Collected unemployment in 2021? You could be in for a large tax bill

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When the COVID-19 outbreak first erupted in early 2020, many people lost their jobs as non-essential businesses were forced to shutter. And many people spent much of 2021 out of work as well.

In March of 2021, the American Rescue Plan was signed into law, and that bill made a lot of aid available to the public. Not only did it send a third round of stimulus checks into Americans' bank accounts, but it also boosted the Child Tax Credit, whose monthly payments during the second part of 2021 served as a lifeline for many families.

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Another thing the American Rescue Plan did was exempt up to $10,200 of unemployment benefits from taxes for the 2020 tax year. That, too, saved jobless workers a fair amount of money.

But while workers were entitled to tax-free unemployment income in 2020, that wasn't the case in 2021. And now, a lot of people who collected jobless benefits last year could be in for an unpleasant surprise when they file their tax returns.

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You may owe the IRS money

Unemployment is a taxable income source. Those who collect it get the choice to have federal taxes withheld from their weekly benefits upfront, or collect their benefits in full but pay that tax later on.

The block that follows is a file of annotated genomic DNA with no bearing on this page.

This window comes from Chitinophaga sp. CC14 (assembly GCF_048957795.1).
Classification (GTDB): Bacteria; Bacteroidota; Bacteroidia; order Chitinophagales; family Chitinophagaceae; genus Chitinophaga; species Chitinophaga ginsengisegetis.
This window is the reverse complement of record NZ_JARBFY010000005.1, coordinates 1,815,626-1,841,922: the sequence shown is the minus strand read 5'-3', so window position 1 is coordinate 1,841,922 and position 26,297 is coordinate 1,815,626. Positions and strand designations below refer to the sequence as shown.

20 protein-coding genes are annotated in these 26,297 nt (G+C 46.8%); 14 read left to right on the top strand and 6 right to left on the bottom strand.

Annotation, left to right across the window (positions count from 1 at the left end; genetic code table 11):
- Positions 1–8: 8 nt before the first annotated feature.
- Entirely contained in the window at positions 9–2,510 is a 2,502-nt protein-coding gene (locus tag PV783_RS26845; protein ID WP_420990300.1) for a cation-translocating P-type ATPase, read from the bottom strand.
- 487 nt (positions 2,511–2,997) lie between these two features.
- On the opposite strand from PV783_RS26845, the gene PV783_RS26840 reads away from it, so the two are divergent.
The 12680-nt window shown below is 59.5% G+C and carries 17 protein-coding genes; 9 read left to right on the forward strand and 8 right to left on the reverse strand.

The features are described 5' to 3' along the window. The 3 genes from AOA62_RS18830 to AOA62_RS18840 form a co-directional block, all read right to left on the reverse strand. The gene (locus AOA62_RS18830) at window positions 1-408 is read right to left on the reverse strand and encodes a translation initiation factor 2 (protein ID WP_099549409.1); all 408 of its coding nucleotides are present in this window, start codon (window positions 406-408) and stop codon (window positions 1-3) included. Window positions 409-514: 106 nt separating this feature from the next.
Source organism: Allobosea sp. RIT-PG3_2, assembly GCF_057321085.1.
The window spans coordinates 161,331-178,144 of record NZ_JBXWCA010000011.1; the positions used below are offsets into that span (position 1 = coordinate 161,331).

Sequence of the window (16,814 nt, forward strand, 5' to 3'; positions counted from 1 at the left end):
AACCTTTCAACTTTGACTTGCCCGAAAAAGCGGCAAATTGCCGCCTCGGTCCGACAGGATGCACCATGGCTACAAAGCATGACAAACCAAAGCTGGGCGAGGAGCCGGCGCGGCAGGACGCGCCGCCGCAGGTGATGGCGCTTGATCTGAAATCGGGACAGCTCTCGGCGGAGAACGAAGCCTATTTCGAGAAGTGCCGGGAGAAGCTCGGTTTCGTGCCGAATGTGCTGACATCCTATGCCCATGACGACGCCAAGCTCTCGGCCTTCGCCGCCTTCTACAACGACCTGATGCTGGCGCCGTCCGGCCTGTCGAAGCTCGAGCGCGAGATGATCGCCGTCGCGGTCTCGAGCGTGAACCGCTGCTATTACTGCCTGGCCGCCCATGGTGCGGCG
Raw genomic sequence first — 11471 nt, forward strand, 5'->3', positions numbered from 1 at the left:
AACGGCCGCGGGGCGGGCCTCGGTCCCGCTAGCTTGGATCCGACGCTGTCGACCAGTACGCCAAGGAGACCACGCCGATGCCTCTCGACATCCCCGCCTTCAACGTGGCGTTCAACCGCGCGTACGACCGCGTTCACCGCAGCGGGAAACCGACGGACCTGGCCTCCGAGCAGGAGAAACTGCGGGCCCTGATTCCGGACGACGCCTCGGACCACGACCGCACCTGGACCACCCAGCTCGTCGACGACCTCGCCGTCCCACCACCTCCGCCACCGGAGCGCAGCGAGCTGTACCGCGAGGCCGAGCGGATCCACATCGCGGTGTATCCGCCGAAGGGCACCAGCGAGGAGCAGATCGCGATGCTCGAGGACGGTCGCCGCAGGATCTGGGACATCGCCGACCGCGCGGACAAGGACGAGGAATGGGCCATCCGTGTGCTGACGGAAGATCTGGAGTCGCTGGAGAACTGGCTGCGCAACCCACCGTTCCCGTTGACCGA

Recipients who went the former route in 2021 may not owe much or any money on their taxes now as a result. But those who didn't have tax withheld from their jobless benefits may now have a tax debt on their hands.

About 60% of all unemployment benefits paid in 2021 were not subject to upfront taxes, reports Andrew Stettner to CNBC. Stettner is an unemployment expert at progressive think tank The Century Foundation who analyzed U.S. Department of the Treasury data to come up with that percentage. Because most unemployment recipients opted not to have tax withheld, now's the time they're on the hook for that money.

Now this doesn't automatically mean that you'll owe the IRS money if you collected unemployment benefits last year but didn't pay taxes on them. You may have enough tax credits and deductions to offset that liability, in which case you won't have to send the IRS a check. But if you're left with a deficit after accounting for your various tax breaks, then you may end up having to pay the IRS some amount of money.

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What to do if you can’t pay your tax bill

If you collected unemployment in 2021 and didn't have your benefits taxed, you may now owe the IRS a lump sum. But don't panic if you can't pay it at once.

If you're unable to pay the IRS the full amount you owe by April 18, which is this year's tax-filing deadline, pay as much as you can immediately to avoid accruing interest and penalties. Then, contact the IRS to get on an installment agreement to pay off the rest of your tax bill.

The IRS commonly works with filers who are unable to pay their tax debts in full. And as long as you stick to the terms of your installment plan, you shouldn't face any harsh consequences, like having your wages garnished.

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